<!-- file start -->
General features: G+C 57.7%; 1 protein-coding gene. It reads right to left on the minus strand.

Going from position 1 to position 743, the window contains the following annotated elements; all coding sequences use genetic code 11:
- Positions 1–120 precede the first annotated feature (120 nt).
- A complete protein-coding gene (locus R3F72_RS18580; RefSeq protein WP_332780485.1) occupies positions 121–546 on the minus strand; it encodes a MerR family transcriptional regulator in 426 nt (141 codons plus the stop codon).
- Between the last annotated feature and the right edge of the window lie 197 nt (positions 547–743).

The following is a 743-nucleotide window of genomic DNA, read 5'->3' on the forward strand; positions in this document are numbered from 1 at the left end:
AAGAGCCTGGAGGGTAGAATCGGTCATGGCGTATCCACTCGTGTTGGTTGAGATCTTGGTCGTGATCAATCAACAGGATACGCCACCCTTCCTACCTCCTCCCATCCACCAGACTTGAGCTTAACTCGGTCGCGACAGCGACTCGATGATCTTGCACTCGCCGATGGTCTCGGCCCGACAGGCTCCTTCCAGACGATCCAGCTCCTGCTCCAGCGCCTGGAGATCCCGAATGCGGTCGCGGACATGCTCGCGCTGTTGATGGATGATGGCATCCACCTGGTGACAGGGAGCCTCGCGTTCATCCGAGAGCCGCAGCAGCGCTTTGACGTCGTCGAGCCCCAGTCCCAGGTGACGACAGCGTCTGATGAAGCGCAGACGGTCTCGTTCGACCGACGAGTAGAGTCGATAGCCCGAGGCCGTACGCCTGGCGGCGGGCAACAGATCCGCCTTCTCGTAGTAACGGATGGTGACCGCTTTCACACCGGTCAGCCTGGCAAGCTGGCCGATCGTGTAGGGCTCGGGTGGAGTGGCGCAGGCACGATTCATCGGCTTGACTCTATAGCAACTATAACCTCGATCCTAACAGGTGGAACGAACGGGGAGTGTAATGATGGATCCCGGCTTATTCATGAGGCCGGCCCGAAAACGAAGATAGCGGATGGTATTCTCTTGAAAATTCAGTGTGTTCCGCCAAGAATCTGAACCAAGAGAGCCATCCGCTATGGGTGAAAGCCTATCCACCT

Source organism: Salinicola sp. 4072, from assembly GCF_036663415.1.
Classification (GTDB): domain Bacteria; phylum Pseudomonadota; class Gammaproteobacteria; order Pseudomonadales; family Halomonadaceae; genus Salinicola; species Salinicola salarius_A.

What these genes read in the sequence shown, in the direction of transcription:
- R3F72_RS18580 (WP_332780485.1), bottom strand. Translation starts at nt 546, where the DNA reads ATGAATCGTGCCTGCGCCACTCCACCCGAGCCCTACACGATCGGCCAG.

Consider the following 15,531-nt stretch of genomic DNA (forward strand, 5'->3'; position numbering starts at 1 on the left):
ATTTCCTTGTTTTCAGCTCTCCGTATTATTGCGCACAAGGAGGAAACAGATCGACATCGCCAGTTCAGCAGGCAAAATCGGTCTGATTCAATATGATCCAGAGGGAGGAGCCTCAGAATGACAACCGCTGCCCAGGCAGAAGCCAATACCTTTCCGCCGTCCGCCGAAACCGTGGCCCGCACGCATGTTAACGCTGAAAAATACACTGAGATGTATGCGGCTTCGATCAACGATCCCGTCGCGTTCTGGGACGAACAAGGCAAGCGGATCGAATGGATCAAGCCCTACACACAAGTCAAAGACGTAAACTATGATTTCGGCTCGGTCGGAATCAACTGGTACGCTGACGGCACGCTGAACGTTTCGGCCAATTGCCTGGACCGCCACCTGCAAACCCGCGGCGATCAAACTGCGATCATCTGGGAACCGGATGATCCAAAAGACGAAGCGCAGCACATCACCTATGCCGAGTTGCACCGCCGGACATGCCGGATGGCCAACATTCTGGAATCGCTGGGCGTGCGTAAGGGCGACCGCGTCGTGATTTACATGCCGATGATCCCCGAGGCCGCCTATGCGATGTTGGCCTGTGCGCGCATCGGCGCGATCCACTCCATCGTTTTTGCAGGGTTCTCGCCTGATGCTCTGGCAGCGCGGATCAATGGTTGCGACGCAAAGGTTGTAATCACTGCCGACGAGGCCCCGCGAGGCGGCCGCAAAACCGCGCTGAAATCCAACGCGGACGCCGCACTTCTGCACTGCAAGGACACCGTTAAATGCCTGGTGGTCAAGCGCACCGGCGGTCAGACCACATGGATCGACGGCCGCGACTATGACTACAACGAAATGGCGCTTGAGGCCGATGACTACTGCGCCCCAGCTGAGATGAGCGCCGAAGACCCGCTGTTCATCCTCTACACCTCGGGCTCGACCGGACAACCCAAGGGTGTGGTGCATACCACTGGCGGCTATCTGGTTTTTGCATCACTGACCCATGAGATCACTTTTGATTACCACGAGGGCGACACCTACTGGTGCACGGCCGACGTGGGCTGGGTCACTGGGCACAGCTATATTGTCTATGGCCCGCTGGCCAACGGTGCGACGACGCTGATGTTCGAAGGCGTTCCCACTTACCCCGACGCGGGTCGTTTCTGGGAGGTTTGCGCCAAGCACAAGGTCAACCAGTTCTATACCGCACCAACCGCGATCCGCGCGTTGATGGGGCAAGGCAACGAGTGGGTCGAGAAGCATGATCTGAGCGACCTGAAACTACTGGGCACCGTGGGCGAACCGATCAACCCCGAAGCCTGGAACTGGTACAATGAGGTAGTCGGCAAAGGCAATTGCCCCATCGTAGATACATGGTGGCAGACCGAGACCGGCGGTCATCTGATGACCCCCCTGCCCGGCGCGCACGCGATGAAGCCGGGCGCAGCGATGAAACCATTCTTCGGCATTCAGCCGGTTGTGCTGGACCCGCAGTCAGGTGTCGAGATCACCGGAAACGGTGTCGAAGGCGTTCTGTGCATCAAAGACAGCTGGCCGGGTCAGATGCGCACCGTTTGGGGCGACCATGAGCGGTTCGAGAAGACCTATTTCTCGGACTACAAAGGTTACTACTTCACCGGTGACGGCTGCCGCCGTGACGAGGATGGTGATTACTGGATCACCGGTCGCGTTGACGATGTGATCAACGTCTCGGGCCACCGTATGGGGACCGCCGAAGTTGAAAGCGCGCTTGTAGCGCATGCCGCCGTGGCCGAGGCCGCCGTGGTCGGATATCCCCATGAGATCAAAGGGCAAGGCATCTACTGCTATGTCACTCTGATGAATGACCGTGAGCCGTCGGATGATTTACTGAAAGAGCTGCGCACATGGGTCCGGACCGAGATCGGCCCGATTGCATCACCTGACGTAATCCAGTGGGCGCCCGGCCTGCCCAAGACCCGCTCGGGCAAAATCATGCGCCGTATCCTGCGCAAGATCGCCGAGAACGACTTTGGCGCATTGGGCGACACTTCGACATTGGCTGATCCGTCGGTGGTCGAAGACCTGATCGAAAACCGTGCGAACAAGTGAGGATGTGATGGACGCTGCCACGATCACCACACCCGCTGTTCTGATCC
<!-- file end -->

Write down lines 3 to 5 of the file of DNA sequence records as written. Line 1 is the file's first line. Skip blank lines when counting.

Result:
- Positions 1–120 precede the first annotated feature (120 nt).
- A complete protein-coding gene (locus R3F72_RS18580; RefSeq protein WP_332780485.1) occupies positions 121–546 on the minus strand; it encodes a MerR family transcriptional regulator in 426 nt (141 codons plus the stop codon).
- Between the last annotated feature and the right edge of the window lie 197 nt (positions 547–743).